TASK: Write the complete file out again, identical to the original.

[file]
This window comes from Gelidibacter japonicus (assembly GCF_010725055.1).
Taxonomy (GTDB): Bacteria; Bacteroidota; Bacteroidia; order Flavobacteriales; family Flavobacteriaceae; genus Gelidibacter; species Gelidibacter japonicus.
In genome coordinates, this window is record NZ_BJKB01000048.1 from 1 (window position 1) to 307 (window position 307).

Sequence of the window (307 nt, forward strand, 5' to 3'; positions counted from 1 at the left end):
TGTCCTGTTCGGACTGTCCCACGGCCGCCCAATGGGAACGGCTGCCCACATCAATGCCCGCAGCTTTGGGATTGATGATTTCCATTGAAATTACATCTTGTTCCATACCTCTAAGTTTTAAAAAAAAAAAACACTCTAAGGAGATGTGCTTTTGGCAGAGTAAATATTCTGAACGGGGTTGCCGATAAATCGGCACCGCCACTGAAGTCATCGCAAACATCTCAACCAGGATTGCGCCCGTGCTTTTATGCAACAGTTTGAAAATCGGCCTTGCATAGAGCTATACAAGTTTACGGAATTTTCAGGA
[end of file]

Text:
This window comes from Gelidibacter japonicus (assembly GCF_010725055.1).
Taxonomy (GTDB): Bacteria; Bacteroidota; Bacteroidia; order Flavobacteriales; family Flavobacteriaceae; genus Gelidibacter; species Gelidibacter japonicus.
In genome coordinates, this window is record NZ_BJKB01000048.1 from 1 (window position 1) to 307 (window position 307).

Sequence of the window (307 nt, forward strand, 5' to 3'; positions counted from 1 at the left end):
TGTCCTGTTCGGACTGTCCCACGGCCGCCCAATGGGAACGGCTGCCCACATCAATGCCCGCAGCTTTGGGATTGATGATTTCCATTGAAATTACATCTTGTTCCATACCTCTAAGTTTTAAAAAAAAAAAACACTCTAAGGAGATGTGCTTTTGGCAGAGTAAATATTCTGAACGGGGTTGCCGATAAATCGGCACCGCCACTGAAGTCATCGCAAACATCTCAACCAGGATTGCGCCCGTGCTTTTATGCAACAGTTTGAAAATCGGCCTTGCATAGAGCTATACAAGTTTACGGAATTTTCAGGA